Pointers: Recommended reading

Lessons learned from data breaches; Password hackers on the loose; the Internet and civic engagement; and Twitter guidelines

Data breaches: 5 security lessons learned
Source: InformationWeek

An analysis of three data breaches in the private sector provides some hard-earned lessons learned for any organization that stores personal data.

Lesson No. 1: Get serious about Web security. It’s not enough to install firewalls and keep up with security patches, according to the article. Security must become part of the application development process.

The authors also note that intrusion detection systems, vulnerability scanners and other security tools can never keep up with the bad guys. They advise using event management systems and similar technology to watch for unusual traffic that could indicate a possible security problem.

Password hacking: Sizing up the threat
Source: InfoWorld

InfoWorld’s Roger Grimes identifies the six most daunting threats to the security of your password.

One technique is password sniffing. It involves installing a standard network protocol analyzer — often called a sniffer — between the authentication client and authentication database, Grimes said. If the log-on credentials are not protected en route, they are easy pickings.

Other techniques try to avoid the log-on process altogether. In authentication bypassing, hackers might use a separate boot disc to gain access to the data partition they want without ever seeing a log-on prompt.

The article discusses the best defenses against those and other techniques.

The Internet and civic engagement
Source: Pew Internet and American Life Project

The nation’s well-to-do could lose their grip on the political process thanks to the Internet, according to a new report from the Pew Internet and American Life Project.

On the one hand, the digital divide is still apparent: People who are educated and financially secure are more likely to participate in political activities, such as sending a letter to a government official or making a contribution to a candidate — whether they do it online or off-line.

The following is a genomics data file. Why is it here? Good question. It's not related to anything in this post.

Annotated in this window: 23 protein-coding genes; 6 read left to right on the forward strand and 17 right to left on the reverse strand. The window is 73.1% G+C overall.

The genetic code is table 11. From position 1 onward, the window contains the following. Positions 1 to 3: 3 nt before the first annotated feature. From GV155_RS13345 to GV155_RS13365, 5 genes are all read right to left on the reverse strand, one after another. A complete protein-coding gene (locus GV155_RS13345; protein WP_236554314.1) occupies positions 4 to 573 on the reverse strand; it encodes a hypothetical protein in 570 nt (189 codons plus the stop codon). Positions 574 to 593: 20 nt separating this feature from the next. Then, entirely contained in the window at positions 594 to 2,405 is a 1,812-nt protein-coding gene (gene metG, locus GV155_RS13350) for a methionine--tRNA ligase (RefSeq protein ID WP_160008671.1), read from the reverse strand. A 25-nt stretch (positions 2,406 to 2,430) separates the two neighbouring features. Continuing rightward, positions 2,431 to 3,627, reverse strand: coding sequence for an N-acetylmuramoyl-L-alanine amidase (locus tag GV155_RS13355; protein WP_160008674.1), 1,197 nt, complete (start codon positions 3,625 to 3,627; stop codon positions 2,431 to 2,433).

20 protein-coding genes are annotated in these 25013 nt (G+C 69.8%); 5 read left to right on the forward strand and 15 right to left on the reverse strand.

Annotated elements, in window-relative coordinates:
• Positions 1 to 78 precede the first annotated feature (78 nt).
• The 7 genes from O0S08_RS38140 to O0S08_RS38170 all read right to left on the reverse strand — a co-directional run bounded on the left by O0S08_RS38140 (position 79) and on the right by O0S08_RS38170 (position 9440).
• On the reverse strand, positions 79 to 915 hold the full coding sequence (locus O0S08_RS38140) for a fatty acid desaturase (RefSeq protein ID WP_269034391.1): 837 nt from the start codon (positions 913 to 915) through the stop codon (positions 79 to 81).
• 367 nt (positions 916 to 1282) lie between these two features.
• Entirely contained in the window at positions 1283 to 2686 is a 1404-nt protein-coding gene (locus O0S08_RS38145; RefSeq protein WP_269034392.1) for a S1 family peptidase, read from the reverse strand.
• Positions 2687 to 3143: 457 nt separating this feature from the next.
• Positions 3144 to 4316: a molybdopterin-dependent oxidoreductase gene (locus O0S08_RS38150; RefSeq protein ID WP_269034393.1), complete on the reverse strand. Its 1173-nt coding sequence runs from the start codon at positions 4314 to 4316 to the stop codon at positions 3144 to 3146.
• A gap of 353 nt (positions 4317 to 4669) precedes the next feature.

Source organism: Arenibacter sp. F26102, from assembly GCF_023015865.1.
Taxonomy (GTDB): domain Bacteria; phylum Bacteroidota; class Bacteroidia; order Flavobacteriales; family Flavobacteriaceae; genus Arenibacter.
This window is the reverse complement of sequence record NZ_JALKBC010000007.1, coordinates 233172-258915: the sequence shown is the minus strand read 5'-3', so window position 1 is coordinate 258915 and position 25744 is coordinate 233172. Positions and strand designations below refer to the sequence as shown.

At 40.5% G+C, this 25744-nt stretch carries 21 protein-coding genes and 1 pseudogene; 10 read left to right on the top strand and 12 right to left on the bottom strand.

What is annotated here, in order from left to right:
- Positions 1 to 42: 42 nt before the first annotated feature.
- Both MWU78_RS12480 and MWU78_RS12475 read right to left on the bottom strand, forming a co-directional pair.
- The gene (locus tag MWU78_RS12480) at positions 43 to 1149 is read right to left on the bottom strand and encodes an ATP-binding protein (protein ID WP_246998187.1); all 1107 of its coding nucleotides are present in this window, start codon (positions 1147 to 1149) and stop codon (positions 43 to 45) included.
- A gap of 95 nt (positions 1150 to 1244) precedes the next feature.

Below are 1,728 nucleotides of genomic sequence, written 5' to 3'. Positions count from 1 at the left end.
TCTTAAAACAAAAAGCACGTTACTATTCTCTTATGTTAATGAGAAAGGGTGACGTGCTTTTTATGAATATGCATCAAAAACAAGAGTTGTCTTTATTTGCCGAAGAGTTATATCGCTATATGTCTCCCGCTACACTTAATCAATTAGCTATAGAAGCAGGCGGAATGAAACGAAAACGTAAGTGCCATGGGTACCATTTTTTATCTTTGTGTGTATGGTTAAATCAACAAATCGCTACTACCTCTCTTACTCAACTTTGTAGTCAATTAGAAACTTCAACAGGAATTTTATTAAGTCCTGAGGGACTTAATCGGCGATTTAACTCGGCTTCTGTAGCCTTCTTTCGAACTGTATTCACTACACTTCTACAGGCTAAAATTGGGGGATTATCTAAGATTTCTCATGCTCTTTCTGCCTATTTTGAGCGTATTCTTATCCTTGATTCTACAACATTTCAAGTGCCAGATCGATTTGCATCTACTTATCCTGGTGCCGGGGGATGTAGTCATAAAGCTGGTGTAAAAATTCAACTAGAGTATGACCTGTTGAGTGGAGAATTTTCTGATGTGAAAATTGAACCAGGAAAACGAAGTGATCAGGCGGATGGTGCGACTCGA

But socioeconomic factors appear to play less of a role in the type of political involvement that centers around blogs and social-networking sites. That is because younger users — ages 18 to 29 — have higher levels of online engagement than their older and more affluent counterparts, the report states.

Twitter guidelines: The UK edition
Source: The E-government Bulletin

Government officials in the United Kingdom recently drafted guidelines for agencies that want to join the conversation on Twitter.

The guidelines highlight the various objectives Twitter might help agencies achieve and metrics for measuring their success. For example, if agencies hope to provide “thought leadership,” they should measure the frequency with which their updates are retweeted by other users.

The guidelines also identify risks and possible mitigation strategies. For example, agencies concerned that sensitive or embargoed information might be published in error can develop light but effective procedural controls or require that a digital media team approve all tweets before posting.

About the Author

John Monroe is Senior Events Editor for the 1105 Public Sector Media Group, where he is responsible for overseeing the development of content for print and online content, as well as events. John has more than 20 years of experience covering the information technology field. Most recently he served as Editor-in-Chief of Federal Computer Week. Previously, he served as editor of three sister publications: civic.com, which covered the state and local government IT market, Government Health IT, and Defense Systems.


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